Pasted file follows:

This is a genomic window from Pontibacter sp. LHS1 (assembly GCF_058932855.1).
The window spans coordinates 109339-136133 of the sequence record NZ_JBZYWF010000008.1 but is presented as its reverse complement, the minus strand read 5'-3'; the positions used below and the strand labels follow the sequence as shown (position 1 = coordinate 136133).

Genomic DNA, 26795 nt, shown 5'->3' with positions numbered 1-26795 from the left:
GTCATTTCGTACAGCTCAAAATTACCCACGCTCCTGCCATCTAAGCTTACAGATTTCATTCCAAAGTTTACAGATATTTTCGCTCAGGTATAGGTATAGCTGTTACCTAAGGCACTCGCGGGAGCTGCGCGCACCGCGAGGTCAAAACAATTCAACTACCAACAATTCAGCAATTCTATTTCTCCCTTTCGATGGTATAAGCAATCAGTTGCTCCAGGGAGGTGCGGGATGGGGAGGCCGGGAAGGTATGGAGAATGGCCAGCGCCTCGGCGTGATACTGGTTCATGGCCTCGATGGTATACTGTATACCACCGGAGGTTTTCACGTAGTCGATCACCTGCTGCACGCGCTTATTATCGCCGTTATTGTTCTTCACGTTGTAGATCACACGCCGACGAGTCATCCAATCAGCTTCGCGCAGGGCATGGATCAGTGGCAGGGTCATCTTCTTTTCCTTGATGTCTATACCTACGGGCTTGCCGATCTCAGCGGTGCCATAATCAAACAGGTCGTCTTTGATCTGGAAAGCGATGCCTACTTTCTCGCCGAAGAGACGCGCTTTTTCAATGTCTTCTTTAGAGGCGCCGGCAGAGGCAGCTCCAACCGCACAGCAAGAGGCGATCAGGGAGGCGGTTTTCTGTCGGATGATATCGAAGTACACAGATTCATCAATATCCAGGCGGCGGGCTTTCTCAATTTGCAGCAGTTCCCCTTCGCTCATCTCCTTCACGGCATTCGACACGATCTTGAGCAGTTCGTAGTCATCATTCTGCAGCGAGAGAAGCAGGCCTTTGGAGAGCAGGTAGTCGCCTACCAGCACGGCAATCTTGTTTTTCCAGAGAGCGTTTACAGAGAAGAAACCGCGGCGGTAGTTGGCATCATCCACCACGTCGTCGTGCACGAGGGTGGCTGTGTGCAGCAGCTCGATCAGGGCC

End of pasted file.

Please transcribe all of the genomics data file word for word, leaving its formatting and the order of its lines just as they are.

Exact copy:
This is a genomic window from Pontibacter sp. LHS1 (assembly GCF_058932855.1).
The window spans coordinates 109339-136133 of the sequence record NZ_JBZYWF010000008.1 but is presented as its reverse complement, the minus strand read 5'-3'; the positions used below and the strand labels follow the sequence as shown (position 1 = coordinate 136133).

Genomic DNA, 26795 nt, shown 5'->3' with positions numbered 1-26795 from the left:
GTCATTTCGTACAGCTCAAAATTACCCACGCTCCTGCCATCTAAGCTTACAGATTTCATTCCAAAGTTTACAGATATTTTCGCTCAGGTATAGGTATAGCTGTTACCTAAGGCACTCGCGGGAGCTGCGCGCACCGCGAGGTCAAAACAATTCAACTACCAACAATTCAGCAATTCTATTTCTCCCTTTCGATGGTATAAGCAATCAGTTGCTCCAGGGAGGTGCGGGATGGGGAGGCCGGGAAGGTATGGAGAATGGCCAGCGCCTCGGCGTGATACTGGTTCATGGCCTCGATGGTATACTGTATACCACCGGAGGTTTTCACGTAGTCGATCACCTGCTGCACGCGCTTATTATCGCCGTTATTGTTCTTCACGTTGTAGATCACACGCCGACGAGTCATCCAATCAGCTTCGCGCAGGGCATGGATCAGTGGCAGGGTCATCTTCTTTTCCTTGATGTCTATACCTACGGGCTTGCCGATCTCAGCGGTGCCATAATCAAACAGGTCGTCTTTGATCTGGAAAGCGATGCCTACTTTCTCGCCGAAGAGACGCGCTTTTTCAATGTCTTCTTTAGAGGCGCCGGCAGAGGCAGCTCCAACCGCACAGCAAGAGGCGATCAGGGAGGCGGTTTTCTGTCGGATGATATCGAAGTACACAGATTCATCAATATCCAGGCGGCGGGCTTTCTCAATTTGCAGCAGTTCCCCTTCGCTCATCTCCTTCACGGCATTCGACACGATCTTGAGCAGTTCGTAGTCATCATTCTGCAGCGAGAGAAGCAGGCCTTTGGAGAGCAGGTAGTCGCCTACCAGCACGGCAATCTTGTTTTTCCAGAGAGCGTTTACAGAGAAGAAACCGCGGCGGTAGTTGGCATCATCCACCACGTCGTCGTGCACGAGGGTGGCTGTGTGCAGCAGCTCGATCAGGGCC